Funded Research

A Phase-one Trial of Familial Haploidentical Nonmyeloablative Bone Marrow Transplantation in Children
Principal Investigator(s):
  • Shalini Shenoy, M.D. Pediatrics
Status:
Active
Center(s):
  • McDonnell Pediatric Cancer Center
Award Mechanism:
Interdisciplinary Research Initiative
Project Period:
2/1/2016 - 1/31/2020
Total Amount:
$290,000

Project Summary
Hereditary non-malignant disorders (NMD) such as aplastic anemia and sickle cell disease (SCD) result in morbidity and early mortality.  These disorders can be cured by hematopoietic stem cell transplants (HCT).  Over 50% of pediatric transplants currently are for NMD indications.  The probability of identifying an HLA-matched donor are slim (<25%) especially for patients of mixed or minority ethnicity.  Side effects of HCT such as infections, sterility, rejection, mortality, and graft-versus-host disease (GVHD) inhibit use of mismatched donors.  This project tests a novel HCT approach using half-matched family donors and targets these barriers to enhance successful HCT.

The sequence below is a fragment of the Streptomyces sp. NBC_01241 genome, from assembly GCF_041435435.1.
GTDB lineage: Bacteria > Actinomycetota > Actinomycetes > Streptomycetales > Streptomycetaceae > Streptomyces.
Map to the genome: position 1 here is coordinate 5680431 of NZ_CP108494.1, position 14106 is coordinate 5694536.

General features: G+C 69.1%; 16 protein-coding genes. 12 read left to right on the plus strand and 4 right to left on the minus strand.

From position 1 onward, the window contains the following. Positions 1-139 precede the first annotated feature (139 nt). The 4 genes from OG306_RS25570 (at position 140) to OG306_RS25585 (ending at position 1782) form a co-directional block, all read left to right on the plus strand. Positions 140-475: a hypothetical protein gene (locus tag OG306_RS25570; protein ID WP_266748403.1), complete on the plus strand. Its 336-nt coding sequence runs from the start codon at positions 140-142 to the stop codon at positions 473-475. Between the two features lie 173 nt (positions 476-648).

Specific aims
• Determine overall and disease free survival after familial haploidentical (half-matched) HCT in children with NMD.

• Determine HCT specific outcomes - GVHD, immune recovery, drug pharmacokinetics, cognitive and quality of life evaluations.

• Determine disease related organ functions after HCT for SCD - Specialized serial neuroimaging in collaboration with experts at this center.

Potential impact on child health
Haploidentical family member donors are available to a majority of children with life-threatening disorders cured by transplant.  If the novel technique proposed here can successfully eradicate transplant-associated complications after haploidentical HCT, this resource can be routinely utilized for curing childhood genetic disorders and facilitate larger clinical trials.

Co-Investigator(s)
Sima Bhatt, M.D., Melanie Fields, M.D., Kristin Guilliams, M.D., Allison King, M.D., and Joshua Shimony, M.D.